Assistant Professor of Communication Sciences and Disorders
Brain and Behavior
Understanding how the auditory system adapts to a changing acoustic environment in order to facilitate speech understanding in a noisy background.
My research has a broad impact on our understanding of how the auditory system adapts to noisy backgrounds and how this adaptation influences auditory perception in younger and older adults with normal hearing and older adults with hearing impairment. Recently, this work has been motivated by the physiology of the medial olivocochlear (MOC) reflex, which may improve speech perception in noisy backgrounds by adjusting the gain of the cochlear amplifier. This adjustment in gain may improve the contrast between a target signal (e.g., speech) and background noise. Similarly, gross temporal fluctuations in speech (i.e. the speech envelope) consist of a series of peaks and valleys. The physiology of the MOC reflex predicts that the contrast between these peaks and valleys improve when the reflex is stimulated. Current projects in my laboratory are pursuing these predictions through perceptual and computational modeling studies. Modeling studies serve as a bridge between auditory perception and neurophysiology. The knowledge gained from my research program will lead to novel diagnostic procedures and rehabilitative signal processing strategies, designed to enhance the quality of life for hearing-impaired individuals by improving their ability to understand speech in noisy backgrounds.
Jennings, S.G., Ahlstrom, J.B., and Dubno, J.R. (2015) Effects of Age, Hearing Impairment, and Efferent Feedback on Overshoot, (in review, JASA).
Bidelman, G.M., Jennings, S.G., and Strickland, E.A. (2015) PsyAcoustX: A flexible MATLAB® package for psychoacoustics research, Front. Psychol., Advance online publication. doi: 10.3389/fpsyg.2015.01498
Jennings, S.G., Ahlstrom, J.B., and Dubno, J.R. (2014) Computational Modeling of Indi- vidual Dfferences in Behavioral Estimates of Cochlear Nonlinearities, J. Assoc. Res. Otolaryngol., 15:945-960.
Bidelman, G.M., Schug, J.M., Jennings, S.G., and Bhagat, S.P. (2014) Psychophysical Au- ditory Filter Estimates Suggest Sharper Cochlear Tuning in Musicians, J. Acoust. Soc. Am., 136:EL33-39.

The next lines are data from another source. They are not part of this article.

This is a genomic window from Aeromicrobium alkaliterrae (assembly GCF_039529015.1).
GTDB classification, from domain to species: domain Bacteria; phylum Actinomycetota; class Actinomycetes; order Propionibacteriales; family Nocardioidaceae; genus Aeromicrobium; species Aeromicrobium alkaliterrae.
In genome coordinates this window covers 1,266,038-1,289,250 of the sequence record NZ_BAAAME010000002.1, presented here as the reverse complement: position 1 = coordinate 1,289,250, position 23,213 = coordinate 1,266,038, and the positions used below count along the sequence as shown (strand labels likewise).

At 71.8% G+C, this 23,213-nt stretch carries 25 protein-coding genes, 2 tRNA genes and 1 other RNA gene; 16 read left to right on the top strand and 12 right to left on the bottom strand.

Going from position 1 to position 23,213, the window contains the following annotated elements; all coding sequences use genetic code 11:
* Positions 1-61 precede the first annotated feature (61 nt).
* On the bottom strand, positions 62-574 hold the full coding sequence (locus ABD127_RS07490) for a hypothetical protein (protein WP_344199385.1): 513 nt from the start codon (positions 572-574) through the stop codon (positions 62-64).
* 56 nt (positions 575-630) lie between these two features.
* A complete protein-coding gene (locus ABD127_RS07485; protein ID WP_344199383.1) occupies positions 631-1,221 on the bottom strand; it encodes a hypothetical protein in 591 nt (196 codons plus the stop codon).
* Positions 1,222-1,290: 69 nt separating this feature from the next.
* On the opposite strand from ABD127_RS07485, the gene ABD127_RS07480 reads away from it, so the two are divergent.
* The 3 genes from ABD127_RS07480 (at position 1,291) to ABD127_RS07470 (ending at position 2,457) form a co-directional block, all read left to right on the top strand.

Jennings, S.G., and Strickland, E.A. (2012) Evaluating the Effects of Olivocochlear Feedback on Psychophysical Measures of Frequency Selectivity, J. Acoust. Soc. Am., 132:2497-2513.
Jennings, S.G., and Strickland, E.A. (2012) Auditory Filter Tuning Inferred with Short Sinusoidal and Notched-noise Maskers, J. Acoust. Soc. Am., 132:2483-2496.
Chintanpalli, A.K., Jennings, S.G., Heinz, M.G., and Strickland, E.A. (2012) Modeling the anti-masking effects of the olivocochlear reflex in auditory-nerve responses to tones in sustained noise, J. Assoc. Res. Otolaryngol., 13:219-235.
Jennings, S.G., Heinz, M.G., and Strickland, E.A. (2011) Evaluating Proposed Mechanisms of Psychophysical Overshoot Using a Computational Model of the Auditory Periphery, J. Assoc. Res. Otolaryngol., 12:345-360.
Jennings, S.G., and Strickland, E.A. (2010) The Frequency Selectivity of Gain Reduction Masking: Analysis Using Two Equally Effective Maskers, In: E. A. Lopez-Poveda, A. R. Palmer, and R. Meddis (Eds.) The Neurophysiological Bases of Auditory Perception. New York: Springer., pp. 47-58.
Jennings, S.G., Strickland, E.A., and Heinz, M.G. (2009) Precursor Effects on Behavioral Estimates of Frequency Selectivity and Gain in Forward Masking, J. Acoust. Soc. Am., 125:2172-2181.